It’s clear that Ipsos MORI are consistently finding many more No voters than any other polling company. Interestingly, they find the same amount of Yes voters as everybody else, so they must somehow get more undecided voters to come out as No voters than the the other pollsters.

Panelbase are also clearly finding more Yes voters than anybody else.

It’s worth pointing out at this point that we don’t know who’s right. We can’t assume the average is correct — for all we know, even Panelbase might be underestimating the number of Yes voters. Because there has never been a referendum on Scottish independence before, we just have no empirical way to rate the different methodologies employed by the polling companies. After the actual referendum has taken place, we’ll be able to rate the different polls, but at the moment it’s a bit of guesswork.

Anyway, the real point here is that we shouldn’t compare the last opinion poll (from Panelbase) with the one before that (from Ipsos MORI), because the systematic difference between the pollsters is far greater than the actual poll movements.

It’s a much better idea to look at each polling company separately. For instance, the last three Panelbase polls had Yes on 34% — 36% — 36%, and No on 47% — 46% — 44%, so there’s been a slow movement from No towards Yes.

So when Ipsos MORI publish their next poll, we’ll have to compare it against their previous one, not against Panelbase’s very different figures.


Closed Sign in Yellowstone
Closed Sign in Yellowstone, a photo by bmills on Flickr.
On 19th September 2014, a very large group of Scots will have to come to terms with the fact that their side lost.

If it’s a Yes, I expect most people from the No campaign to start fighting Scotland’s corner relatively quickly. This is because I don’t know of many countries that after independence have had a large group of people trying to undo the divorce. As far as I know, nobody is campaigning for reunification with the UK in the Republic of Ireland, the Slovaks don’t pine for the good old Czechoslovakian days, the Norwegians like their independence and have no desire to reunify with either Sweden or Denmark, etc., etc. I think there might be some people in Belarus who want to reunify with Russia, but that’s the only exception I can think of, and I do think Scotland is more like Ireland, Slovakia and Norway than Belarus.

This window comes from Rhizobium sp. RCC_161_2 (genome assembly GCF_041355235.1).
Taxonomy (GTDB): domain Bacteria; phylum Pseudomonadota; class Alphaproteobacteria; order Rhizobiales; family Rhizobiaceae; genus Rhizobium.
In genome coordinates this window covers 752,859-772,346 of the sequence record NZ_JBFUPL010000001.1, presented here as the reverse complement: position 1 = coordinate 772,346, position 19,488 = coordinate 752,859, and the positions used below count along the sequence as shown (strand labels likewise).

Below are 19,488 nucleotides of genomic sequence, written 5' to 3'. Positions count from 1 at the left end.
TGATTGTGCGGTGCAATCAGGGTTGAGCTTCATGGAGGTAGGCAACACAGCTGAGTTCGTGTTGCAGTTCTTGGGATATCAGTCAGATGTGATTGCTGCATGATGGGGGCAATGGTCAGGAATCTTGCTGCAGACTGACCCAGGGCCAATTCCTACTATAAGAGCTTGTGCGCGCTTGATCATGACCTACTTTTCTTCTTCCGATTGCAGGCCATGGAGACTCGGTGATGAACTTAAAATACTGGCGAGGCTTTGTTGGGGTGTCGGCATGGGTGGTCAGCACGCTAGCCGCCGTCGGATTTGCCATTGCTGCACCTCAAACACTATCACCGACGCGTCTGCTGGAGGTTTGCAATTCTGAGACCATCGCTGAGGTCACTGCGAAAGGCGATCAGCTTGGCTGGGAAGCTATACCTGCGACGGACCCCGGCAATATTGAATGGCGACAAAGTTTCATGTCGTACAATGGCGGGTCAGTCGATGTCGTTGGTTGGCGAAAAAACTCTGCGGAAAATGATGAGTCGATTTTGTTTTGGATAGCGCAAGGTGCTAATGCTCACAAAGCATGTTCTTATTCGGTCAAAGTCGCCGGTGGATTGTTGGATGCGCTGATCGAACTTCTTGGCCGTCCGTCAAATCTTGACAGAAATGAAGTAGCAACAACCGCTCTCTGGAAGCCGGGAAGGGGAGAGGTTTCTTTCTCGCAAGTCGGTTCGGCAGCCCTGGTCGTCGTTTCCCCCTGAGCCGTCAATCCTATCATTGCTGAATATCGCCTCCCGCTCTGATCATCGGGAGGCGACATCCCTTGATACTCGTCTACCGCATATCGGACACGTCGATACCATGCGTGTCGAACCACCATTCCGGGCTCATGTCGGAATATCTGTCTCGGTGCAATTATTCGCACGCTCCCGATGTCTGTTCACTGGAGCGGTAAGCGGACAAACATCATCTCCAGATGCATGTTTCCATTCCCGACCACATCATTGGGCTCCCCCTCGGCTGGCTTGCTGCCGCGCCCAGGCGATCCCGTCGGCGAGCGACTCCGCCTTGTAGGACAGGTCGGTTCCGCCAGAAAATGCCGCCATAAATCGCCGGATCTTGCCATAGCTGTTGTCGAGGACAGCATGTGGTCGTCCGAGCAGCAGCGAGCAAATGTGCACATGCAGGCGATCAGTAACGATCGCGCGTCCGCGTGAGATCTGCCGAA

One of the results of a Yes will be a complete realignment of Scotland’s political system: The SNP will most likely break up (or at least lose many members to other parties), and the unionist parties will shed their links to the mother parties in London and reposition themselves to respond to the political views of the Scottish voters without any need to appeal to English swing voters. This realignment will mean that soon after independence, Scotland’s political parties will be as different from the rUK’s as Ireland’s currently are.

If the referendum ends in a No, I’m not so sure. Of course we’ll all accept the result and try to make the best of it at first, but having talked about how much Scotland will be able to achieve as an independent country, it will be very difficult to abandon the dream completely. The SNP might lose a few disillusioned voters, but on the whole I expect the party to survive and keep the flame alive. Also, given likely subsequent developments in the UK, such as leaving the EU and getting a Tory government supported by UKIP, I wouldn’t be surprised if large groups of Scots would soon bitterly regret their No vote in the referendum.